Relative Pronouns / Pronombres Relativos
Click on the arrow to listen how to pronounce the word in Spanish
A relative pronoun is a word that connects or combines two elements in a sentence standing in a place of a noun. Relative pronouns always refer to the antecedent word.
- This is the book. I edited the book
- This is the book that I edited.
Observe that the word “that” is connecting two sentences: “This is the book” and “I edited the book” The relative pronoun “that”, in the example above refer to the previous word “book”.
In this lesson you’ll learn some relative pronouns in Spanish.
“Que” means who, whom, which and that, thus it can be used to refer to both people and things. “Que” can be used with or without a preposition even when it refers to people. But when the relative pronoun “que” comes after a preposition it always refers to things.
- La niña que estaba en el parque es Laura. (The girl who was in the park is Laura)
- La puerta que está rompida. (The door that is broken)
- El hombre que encontramos ayer, es mi amigo. (The man whom we met is my friend)
“Quien / quienes” mean who or whom. These relative pronouns are used just to refer to people. “Quien” is singular and “quienes” is plural. A preposition or a coma must precede these pronouns. Study the examples below:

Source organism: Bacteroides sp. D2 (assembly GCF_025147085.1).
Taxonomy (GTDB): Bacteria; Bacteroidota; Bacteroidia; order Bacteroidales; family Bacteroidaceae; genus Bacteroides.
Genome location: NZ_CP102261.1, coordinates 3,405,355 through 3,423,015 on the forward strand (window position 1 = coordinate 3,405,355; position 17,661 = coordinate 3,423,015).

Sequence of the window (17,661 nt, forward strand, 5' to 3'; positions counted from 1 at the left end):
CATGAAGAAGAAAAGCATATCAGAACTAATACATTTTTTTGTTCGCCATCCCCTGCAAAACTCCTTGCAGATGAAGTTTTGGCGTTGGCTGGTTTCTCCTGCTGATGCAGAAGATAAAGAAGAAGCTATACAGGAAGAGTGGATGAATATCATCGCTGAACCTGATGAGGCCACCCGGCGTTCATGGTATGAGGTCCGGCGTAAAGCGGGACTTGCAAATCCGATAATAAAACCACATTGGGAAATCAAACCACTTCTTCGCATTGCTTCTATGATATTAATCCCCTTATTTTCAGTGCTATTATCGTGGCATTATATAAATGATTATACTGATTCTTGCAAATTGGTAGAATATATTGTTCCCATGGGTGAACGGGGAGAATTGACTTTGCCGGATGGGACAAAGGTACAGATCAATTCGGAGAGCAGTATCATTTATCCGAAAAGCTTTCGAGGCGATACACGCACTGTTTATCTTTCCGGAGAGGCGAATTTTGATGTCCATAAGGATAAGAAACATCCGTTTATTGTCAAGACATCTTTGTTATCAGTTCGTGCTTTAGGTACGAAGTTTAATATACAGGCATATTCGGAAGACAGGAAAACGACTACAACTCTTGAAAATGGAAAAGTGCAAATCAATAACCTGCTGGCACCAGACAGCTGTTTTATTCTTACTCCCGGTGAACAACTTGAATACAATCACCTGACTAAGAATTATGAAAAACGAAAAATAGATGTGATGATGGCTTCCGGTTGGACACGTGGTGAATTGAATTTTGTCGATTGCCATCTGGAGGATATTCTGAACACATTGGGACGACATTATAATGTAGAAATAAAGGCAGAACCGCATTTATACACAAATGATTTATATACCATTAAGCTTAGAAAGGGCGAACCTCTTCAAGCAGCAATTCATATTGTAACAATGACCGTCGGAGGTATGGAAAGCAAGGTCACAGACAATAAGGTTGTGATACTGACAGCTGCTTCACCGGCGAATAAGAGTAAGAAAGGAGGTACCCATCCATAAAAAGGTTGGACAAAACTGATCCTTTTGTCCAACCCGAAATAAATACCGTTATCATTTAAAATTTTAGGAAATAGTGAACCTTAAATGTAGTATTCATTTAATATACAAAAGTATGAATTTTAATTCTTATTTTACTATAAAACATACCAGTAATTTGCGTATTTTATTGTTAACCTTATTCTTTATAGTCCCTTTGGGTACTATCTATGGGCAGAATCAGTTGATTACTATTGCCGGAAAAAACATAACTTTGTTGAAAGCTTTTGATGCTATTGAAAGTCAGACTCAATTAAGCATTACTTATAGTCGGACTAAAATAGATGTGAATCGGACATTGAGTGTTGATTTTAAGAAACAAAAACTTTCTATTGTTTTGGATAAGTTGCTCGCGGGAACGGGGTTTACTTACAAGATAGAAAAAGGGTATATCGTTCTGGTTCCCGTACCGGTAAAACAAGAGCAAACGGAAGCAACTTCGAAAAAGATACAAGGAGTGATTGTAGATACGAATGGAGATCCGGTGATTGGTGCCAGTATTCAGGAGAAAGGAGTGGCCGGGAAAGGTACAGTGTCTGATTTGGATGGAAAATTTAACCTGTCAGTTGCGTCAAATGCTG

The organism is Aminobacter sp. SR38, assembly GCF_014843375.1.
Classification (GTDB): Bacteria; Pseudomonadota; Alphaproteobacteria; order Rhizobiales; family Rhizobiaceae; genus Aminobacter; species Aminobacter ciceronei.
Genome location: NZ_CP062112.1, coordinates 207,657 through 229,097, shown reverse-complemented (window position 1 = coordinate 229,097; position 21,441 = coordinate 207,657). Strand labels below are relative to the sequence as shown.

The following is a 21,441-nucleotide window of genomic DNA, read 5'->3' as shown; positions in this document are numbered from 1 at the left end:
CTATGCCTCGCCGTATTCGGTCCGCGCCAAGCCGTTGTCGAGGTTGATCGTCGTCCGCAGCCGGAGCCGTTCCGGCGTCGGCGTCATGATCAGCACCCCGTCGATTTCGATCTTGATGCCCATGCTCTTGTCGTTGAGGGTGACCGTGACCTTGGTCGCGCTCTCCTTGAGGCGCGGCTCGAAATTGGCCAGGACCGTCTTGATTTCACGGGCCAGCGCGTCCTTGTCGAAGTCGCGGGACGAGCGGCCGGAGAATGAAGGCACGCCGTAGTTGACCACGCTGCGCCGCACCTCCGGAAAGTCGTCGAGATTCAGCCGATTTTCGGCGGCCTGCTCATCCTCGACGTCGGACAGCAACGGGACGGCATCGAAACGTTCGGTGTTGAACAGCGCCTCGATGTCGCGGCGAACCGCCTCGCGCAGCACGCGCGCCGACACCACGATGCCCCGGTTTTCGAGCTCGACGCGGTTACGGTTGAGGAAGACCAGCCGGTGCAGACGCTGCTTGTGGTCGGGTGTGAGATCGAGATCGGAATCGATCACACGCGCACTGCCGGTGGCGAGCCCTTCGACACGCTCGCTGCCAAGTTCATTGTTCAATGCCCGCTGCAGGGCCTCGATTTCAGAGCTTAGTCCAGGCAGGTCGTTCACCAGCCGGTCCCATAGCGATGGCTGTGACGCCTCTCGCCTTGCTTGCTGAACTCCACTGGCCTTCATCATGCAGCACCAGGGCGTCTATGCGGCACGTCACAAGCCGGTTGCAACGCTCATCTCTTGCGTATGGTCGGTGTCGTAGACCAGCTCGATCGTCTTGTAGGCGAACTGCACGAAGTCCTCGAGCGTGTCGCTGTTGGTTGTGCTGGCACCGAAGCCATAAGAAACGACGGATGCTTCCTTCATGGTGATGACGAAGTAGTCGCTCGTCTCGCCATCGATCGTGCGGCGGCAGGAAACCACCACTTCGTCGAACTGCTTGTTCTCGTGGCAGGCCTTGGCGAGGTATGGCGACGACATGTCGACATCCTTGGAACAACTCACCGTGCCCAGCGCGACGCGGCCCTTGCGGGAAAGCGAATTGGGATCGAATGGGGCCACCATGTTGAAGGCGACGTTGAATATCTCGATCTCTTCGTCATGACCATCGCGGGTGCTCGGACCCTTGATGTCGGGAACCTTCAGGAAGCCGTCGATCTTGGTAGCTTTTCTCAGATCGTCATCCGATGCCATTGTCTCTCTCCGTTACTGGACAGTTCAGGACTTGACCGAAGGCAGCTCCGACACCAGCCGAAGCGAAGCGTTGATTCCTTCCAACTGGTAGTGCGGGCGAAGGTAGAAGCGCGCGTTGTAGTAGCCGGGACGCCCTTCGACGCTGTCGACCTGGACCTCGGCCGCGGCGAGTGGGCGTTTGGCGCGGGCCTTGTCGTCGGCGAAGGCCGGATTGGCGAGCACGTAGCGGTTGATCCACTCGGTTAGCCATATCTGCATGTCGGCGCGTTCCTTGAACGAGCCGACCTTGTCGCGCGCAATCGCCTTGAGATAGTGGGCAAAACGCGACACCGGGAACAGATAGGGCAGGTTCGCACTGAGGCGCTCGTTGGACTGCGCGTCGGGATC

- La mujer, quien te dijo la verdad, es mi prima. (The woman who told you the truth is my cousin)
- El actor de quien te hablé, es muy talentoso. (The actor whom I told you is very talented)
“El que / los que / la que / las que” mean which and who and are used in some specific cases to refer to both things and people.
- La profesora, la que es joven, es muy inteligente. (The teacher who is young is very intelligent.)
- El abogado, el que es joven, es muy inteligente. (The lawyer who is young is very intelligent.)
- Las sillas, las que estan rompidas, estan en el garaje. (The chairs which are broken are in the garage.)
- Los libros, los que estan viejos, estan en el garaje. (The books which are old are in the garage.)
“Cual / cuales” means which, whom, whom and they are used to refer to both people and things. “Cual” is singular and “cuales” is plural. Definite articles must precede these relative pronouns. Study the examples below:
- La profesora, la cual es joven, es muy inteligente. (The teacher who is young is very intelligent.)
- Las sillas, las cuales estan rompidas, estan en el garaje. (The chairs which are broken are in the garage.)
- Los libros, los cuales son viejos, estan en el garaje. (The books which are broken are in the garage.)
“Cuyo / cuyos / cuya / cuyas” mean whose. These relative pronouns agree in gender and number with the possessed thing (and not the owner).
- El niño cuya hermana está enferma, estudia en otra escuela. (The boy whose sister is sick, studies in another school.)
- El profesor cuyos estudiantes estan en el parque,es mi amigo. (The teacher whose students are in the park, is my friend.)
- La niña cuyo hermano está enfermo, estudia en otra escuela. (The boy whose sister is sick, studies in another school.)
- El profesor cuyas hijas conociste es Alfredo. (The teacher whose daughters you met is Alfredo)
Observe that in all examples above cuyo / cuyos / cuya / cuyas – agree with the possessed things.